Thursday, July 12, 2007

Body, Soul and Baby

When I was pregnant with Sammy, I religiously poured over the pages of the traditional 'What To Expect' pregnancy tome. It provided me with tons of information, but little insight. I didn't notice at the time, because I was so high on excitement and progesterone, but the book seemed to focus more on issues or problems that can occur during pregnancy, while only giving a brief mention to the more positive aspects of pregnancy.

Now it's the second time around, and the excitement of the unknown is missing. Add to that the fact that I'm a little older, a little heavier and I have a toddler to chase and you can imagine why this pregnancy has been a little less the thrilling experience that my first was. When I went to consult with the pregnancy book, I came away feeling even more negative then when I started. I had read some earlier reviews of Body, Soul and Baby by Tracy W. Gaudet, M.D. but I wasn't sure a new book was the answer. I trudged through my first and second trimesters like a good little soldier, but I wasn't really enjoying being pregnant.

And then there was some sort of mystical intervention. The Parent Bloggers Network was looking for bloggers to review Body, Soul and Baby. I decided to give it a try, figuring that it couldn't make things any worse, right?

Once I started reading, I knew that this was not your normal pregnancy book. Dr. Gaudet stresses focusing on the experience of being pregnant, both physical and mental, instead of just playing attention to the 'condition' of being pregnant. She recommends the use of integrative medicine (combining 'the best of conventional Western medical practices with a careful selection from a range of other, less mainstream therapies') to help enhance a woman's ability to tune in to her body during this dynamic time.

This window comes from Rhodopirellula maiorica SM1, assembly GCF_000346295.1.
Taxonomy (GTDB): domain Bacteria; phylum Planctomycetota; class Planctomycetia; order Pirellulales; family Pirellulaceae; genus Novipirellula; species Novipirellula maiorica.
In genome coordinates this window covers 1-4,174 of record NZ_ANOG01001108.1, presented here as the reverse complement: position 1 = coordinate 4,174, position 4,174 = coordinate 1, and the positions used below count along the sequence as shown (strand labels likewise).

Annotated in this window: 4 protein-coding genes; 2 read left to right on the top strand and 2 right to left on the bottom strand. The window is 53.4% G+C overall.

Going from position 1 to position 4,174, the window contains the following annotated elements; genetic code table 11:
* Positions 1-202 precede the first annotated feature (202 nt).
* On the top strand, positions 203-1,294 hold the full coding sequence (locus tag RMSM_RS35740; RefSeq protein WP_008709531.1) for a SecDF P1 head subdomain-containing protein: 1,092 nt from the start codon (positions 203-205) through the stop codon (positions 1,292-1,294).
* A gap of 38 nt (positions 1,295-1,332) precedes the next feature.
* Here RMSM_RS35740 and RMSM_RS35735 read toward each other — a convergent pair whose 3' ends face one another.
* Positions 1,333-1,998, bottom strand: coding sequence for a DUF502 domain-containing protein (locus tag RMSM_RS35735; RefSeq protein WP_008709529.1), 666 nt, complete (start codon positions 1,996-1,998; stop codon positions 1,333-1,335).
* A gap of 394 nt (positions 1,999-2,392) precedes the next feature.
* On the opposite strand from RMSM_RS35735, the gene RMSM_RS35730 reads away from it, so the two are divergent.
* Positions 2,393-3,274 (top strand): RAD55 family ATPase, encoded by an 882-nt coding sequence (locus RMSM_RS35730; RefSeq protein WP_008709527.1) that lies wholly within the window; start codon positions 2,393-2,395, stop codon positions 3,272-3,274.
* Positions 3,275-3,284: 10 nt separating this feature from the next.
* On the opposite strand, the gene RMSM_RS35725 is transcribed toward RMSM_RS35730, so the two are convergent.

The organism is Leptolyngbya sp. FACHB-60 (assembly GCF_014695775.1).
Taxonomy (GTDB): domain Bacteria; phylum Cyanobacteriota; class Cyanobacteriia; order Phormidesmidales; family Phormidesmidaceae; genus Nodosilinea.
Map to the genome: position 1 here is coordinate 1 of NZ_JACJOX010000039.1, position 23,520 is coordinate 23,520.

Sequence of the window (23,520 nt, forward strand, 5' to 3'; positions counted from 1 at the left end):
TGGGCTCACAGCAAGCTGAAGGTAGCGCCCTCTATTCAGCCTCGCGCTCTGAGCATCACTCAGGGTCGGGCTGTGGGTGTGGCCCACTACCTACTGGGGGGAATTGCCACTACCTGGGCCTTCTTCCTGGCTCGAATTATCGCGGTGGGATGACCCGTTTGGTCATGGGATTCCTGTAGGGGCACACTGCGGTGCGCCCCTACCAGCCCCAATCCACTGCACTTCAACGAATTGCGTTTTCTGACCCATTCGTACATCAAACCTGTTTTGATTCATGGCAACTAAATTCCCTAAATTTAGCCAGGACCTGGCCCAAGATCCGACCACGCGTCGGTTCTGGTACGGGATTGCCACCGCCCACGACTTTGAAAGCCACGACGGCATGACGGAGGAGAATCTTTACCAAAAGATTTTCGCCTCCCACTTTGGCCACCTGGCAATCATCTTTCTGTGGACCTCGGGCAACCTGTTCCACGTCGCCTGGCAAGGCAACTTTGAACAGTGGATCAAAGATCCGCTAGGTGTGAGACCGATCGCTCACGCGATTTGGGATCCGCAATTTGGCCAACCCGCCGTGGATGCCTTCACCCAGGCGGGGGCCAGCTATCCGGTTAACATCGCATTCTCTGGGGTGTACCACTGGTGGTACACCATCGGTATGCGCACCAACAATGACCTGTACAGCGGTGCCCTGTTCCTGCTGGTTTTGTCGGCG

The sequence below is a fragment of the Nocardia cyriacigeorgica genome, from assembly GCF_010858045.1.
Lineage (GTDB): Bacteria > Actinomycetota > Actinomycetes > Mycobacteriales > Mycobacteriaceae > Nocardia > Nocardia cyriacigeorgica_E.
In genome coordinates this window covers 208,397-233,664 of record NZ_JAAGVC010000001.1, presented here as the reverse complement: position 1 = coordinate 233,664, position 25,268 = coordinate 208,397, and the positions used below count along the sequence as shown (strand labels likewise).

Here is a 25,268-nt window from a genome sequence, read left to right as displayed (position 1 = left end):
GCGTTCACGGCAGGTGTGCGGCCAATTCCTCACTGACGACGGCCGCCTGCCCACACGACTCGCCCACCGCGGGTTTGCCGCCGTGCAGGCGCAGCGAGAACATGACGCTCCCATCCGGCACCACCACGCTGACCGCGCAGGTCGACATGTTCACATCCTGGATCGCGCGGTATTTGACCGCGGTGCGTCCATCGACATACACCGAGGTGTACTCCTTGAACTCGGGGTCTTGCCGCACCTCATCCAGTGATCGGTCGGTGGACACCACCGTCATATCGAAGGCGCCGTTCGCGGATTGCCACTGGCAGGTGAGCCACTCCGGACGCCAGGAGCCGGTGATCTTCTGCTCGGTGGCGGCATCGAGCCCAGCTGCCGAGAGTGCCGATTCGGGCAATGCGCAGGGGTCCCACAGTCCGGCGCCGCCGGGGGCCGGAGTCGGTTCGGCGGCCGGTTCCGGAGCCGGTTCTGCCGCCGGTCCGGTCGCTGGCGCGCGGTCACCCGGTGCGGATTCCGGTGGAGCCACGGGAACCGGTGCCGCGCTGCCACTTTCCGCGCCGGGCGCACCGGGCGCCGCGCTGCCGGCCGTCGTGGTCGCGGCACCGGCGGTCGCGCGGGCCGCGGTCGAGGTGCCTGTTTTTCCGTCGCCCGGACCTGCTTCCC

Early chapters include questions and tools that can help with this process. While some of these tools seemed a little too 'new age' for me, others, like journaling (aka blogging) seemed to make good sense and were pretty simple to execute.

Preconception and conception are covered, but since I had mastered that part back in December, I skimmed ahead to the discussion of the actual pregnancy. Each trimester is covered over four chapters: Reflection and Observation, The Inside Scoop, Medical Care and Self Care. Labor and delivery and the postpartum period are also covered in the same way. This organization is helpful because say you have a question about labor that is of the medical variety, it is easy to locate the chapter where that information can be found.

Since I started reading Body, Soul and Baby I have recommended it to several other pregnant friends. They also have had similar positive responses to the book. There are a lot of books out there aimed at expectant mothers, so it can be difficult to find one that appeals to a wide variety of personalities. However, because Dr. Gaudet combines complimentary and alternative techniques with her medical knowledge, her approach to pregnancy and birth can be appealing to many different types of women.

Usually after reading a book for a PBN review, I offer it up to one of my readers. Bad news for you though, because I think this one if going to stay on my shelf for a little longer. I'm betting it'll come in handy during the first week of September when my body is reeling from progesterone withdrawal!

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